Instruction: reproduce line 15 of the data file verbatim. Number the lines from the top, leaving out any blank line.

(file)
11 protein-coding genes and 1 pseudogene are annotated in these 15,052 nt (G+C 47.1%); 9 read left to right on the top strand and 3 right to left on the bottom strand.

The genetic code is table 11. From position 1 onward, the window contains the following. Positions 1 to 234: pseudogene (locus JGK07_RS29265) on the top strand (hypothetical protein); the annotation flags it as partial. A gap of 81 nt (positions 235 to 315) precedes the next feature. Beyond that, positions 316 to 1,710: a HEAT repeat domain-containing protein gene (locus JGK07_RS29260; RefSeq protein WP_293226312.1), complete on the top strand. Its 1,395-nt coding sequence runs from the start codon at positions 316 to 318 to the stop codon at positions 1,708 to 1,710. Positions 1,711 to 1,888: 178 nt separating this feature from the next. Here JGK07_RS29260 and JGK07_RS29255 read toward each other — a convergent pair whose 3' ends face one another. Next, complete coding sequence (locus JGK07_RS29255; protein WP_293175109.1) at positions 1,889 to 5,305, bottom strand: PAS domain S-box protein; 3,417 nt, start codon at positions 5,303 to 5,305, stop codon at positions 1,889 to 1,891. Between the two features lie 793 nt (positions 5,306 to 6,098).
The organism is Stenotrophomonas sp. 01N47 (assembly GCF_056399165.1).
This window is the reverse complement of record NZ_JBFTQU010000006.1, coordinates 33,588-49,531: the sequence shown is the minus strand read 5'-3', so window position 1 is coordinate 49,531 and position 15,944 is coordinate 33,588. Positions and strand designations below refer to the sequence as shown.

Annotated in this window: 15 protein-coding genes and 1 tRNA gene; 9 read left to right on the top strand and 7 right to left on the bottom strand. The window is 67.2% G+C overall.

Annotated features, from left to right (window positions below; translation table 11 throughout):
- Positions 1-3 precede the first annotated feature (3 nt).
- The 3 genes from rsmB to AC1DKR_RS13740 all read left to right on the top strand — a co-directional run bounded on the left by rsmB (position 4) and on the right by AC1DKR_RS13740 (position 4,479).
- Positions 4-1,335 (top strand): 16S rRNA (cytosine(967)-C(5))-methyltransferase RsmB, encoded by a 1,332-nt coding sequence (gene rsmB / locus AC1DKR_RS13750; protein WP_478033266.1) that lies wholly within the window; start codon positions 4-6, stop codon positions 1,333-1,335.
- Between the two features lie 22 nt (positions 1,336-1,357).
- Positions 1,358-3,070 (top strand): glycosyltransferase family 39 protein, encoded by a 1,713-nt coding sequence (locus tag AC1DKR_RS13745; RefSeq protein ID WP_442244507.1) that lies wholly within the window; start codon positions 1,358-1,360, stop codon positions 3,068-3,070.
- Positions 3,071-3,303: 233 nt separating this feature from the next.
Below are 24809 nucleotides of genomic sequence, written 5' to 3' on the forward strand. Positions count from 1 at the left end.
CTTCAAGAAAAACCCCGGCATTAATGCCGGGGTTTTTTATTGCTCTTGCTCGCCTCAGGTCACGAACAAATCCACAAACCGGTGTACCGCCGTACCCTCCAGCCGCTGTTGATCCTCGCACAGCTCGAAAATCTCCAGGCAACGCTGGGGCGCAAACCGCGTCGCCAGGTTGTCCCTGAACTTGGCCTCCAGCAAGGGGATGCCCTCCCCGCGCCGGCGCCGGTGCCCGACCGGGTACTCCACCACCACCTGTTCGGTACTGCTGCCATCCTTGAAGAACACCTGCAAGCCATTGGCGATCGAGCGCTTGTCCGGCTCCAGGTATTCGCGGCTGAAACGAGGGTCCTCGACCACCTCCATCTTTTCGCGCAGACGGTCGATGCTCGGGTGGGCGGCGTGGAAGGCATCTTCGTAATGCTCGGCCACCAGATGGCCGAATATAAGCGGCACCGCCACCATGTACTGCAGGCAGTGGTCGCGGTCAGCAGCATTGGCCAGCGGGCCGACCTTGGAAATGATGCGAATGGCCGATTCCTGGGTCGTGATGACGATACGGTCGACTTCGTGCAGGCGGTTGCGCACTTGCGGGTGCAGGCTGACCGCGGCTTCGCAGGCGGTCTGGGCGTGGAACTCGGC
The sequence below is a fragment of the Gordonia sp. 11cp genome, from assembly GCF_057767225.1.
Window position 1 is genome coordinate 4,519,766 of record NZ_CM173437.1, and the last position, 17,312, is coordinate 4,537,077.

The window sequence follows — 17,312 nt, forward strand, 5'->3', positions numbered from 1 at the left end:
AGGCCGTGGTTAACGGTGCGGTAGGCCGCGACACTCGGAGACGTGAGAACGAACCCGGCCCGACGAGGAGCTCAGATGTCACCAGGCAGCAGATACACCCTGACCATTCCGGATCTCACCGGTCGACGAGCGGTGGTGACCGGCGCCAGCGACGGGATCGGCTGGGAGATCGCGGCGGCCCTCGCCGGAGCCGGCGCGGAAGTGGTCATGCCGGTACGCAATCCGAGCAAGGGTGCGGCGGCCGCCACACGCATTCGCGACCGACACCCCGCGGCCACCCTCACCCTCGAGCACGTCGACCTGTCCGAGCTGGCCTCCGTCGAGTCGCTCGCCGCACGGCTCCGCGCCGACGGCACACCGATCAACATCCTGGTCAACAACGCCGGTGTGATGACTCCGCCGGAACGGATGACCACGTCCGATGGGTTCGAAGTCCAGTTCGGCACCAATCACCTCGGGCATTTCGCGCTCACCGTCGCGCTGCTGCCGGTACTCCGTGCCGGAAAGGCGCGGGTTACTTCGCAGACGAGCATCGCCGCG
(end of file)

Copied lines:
The sequence below is a fragment of the Gordonia sp. 11cp genome, from assembly GCF_057767225.1.